Armed Forces Compensation Scheme latest: Dodgy figures and a whispering campaign

BAFF has uncovered an astonishing error in recent reporting about the Armed Forces Compensation Scheme (AFCS).

Both the Daily Telegraph and the BBC have claimed that 36,000 new claims were registered in one year 2013-14, an extraordinary figure which would certainly suggest a high level of abuse, and go a long way to explain the "serious delays" in processing such claims.

But that figure is completely wrong.

While we are in no doubt that the mistake was honestly made, we have not seen any attempt to correct it, and we are appalled that it has given encouragement to a whispering campaign aimed at reducing the cost of the AFCS.

Last year the Mail on Sunday ran a story suggesting that "Britain's rampant compensation culture has reached the armed forcesBritain's rampant compensation culture has reached the armed forces". An unanmed "senior officer" said that the AFCS "is a system that is now being wholly abused and the MoD only has itself to blame. It's all part of the me-first culture." This analysis was supported by Patrick Mercer, a former Army colonel and at the time the MP for Newark.

The Mail story said that 8,815 AFCS claims had been submitted in the year 2011-12, and that 36,000 claims had been submitted in the past seven years.

According to media, however, in 2013-14 the number of new claims has now gone up to 36,000 in one year.

The Telegraph's Defence Editor Con Coughlin wrote that he "raised an eyebrow" at that figureTelegraph's Defence Editor Con Coughlin wrote that he , but appears to have accepted that the figure was correct. Mr Coughlin also seems to have assumed:

  • that AFCS claimants are all "former members of the military" - but the majority of claims are submitted while serving.
  • that excellent medical and rehabilitation care to the injured is somehow relevant to a discussion about compensation - but compensation basically reflects the condition you are left in after being patched up.
  • that the AFCS is only for battlefield injuries and deaths.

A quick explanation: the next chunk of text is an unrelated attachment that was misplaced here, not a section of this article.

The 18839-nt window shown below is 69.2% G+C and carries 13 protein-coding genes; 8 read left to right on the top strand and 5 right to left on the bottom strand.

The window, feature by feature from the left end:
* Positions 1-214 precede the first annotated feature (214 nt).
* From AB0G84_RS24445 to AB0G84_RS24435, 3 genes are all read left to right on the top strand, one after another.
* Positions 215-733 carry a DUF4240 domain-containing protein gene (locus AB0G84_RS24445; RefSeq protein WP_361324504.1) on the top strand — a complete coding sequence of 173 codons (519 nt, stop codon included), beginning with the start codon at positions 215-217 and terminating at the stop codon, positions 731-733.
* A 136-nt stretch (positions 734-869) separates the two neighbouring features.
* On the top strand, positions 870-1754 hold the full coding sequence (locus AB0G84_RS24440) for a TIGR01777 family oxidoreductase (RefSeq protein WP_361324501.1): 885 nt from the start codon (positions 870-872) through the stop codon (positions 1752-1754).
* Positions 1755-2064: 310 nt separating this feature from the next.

• that forces personnel who are deployed in "less arduous support roles ... vital but hardly life-threatening" are not in harm's way and should not have accesses to the AFCS. If they don't get hurt, they won't have a claim.
  • "many of those made redundant were surplus to requirements in the first place" - unfair to those made redundant, including many infantry captains and other teeth arm personnel, but irrelevant anyway to the question of compensation for injury.

Mr Coughlin did add "I am sure there are some deserving cases..."

But where did he get his figure of 36,000 AFCS claims in one year?

Possibly from a write-up by the BBC's Radio 4 Today programme on 6th August* a write-up by the BBC's Radio 4 Today programme on 6th August*

"MoD figures show there were 36,000 new compensation claims for those injured, disabled or bereaved through service in 2013-14 - an increase of around 16% from 2010-11."

But according to the MoD's latest UK Armed Forces Compensation Scheme Biannual Statistics, the real figure for the number of AFCS claims registered in 2013-14 is 10,735 injury claims and 45 bereavement claims. These claims came from a total of 8,425 people. Not 36,000.

The unchallenged error has been a gift to the whispering campaign against the AFCS and the improvements under the Lord Boyce Review, which BAFF continues to support. No-one should be (in the Telegraph's phrase) "trying it on", and we support appropriate action against fraud.

 

* A BAFF spokesman gave a related interview that morning on the BBC's Good Morning Wales programme, but the questions were about reported delays in processing AFCS claims and the 36K figure was not put to our spokesman.

 

 

AFCS, compensation, claims

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